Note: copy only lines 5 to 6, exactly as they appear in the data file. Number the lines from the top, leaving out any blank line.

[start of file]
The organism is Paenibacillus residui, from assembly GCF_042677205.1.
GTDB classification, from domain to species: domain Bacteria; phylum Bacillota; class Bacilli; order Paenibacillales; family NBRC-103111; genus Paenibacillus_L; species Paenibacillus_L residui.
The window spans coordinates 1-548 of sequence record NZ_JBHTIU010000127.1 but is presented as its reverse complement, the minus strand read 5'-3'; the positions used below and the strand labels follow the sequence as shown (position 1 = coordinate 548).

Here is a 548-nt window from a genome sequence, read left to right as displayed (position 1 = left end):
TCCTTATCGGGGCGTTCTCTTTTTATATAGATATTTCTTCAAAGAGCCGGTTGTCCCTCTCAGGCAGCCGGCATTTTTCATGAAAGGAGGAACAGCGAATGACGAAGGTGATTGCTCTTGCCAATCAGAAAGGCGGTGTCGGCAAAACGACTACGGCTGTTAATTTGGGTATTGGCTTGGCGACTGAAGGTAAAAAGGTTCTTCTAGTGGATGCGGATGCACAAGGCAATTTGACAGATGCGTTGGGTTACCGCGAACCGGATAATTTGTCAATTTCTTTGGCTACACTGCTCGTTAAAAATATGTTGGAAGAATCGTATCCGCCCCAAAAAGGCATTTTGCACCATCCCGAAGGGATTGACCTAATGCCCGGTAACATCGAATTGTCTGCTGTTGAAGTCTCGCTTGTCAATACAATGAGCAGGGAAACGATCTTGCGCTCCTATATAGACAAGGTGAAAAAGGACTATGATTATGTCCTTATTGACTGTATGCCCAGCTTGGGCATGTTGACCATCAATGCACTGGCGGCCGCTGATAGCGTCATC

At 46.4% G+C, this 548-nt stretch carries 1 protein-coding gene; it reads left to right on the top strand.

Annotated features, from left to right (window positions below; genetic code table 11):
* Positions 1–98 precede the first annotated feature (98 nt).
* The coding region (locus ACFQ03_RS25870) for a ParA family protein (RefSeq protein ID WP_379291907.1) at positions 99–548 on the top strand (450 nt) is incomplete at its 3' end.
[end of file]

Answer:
TCCTTATCGGGGCGTTCTCTTTTTATATAGATATTTCTTCAAAGAGCCGGTTGTCCCTCTCAGGCAGCCGGCATTTTTCATGAAAGGAGGAACAGCGAATGACGAAGGTGATTGCTCTTGCCAATCAGAAAGGCGGTGTCGGCAAAACGACTACGGCTGTTAATTTGGGTATTGGCTTGGCGACTGAAGGTAAAAAGGTTCTTCTAGTGGATGCGGATGCACAAGGCAATTTGACAGATGCGTTGGGTTACCGCGAACCGGATAATTTGTCAATTTCTTTGGCTACACTGCTCGTTAAAAATATGTTGGAAGAATCGTATCCGCCCCAAAAAGGCATTTTGCACCATCCCGAAGGGATTGACCTAATGCCCGGTAACATCGAATTGTCTGCTGTTGAAGTCTCGCTTGTCAATACAATGAGCAGGGAAACGATCTTGCGCTCCTATATAGACAAGGTGAAAAAGGACTATGATTATGTCCTTATTGACTGTATGCCCAGCTTGGGCATGTTGACCATCAATGCACTGGCGGCCGCTGATAGCGTCATC

At 46.4% G+C, this 548-nt stretch carries 1 protein-coding gene; it reads left to right on the top strand.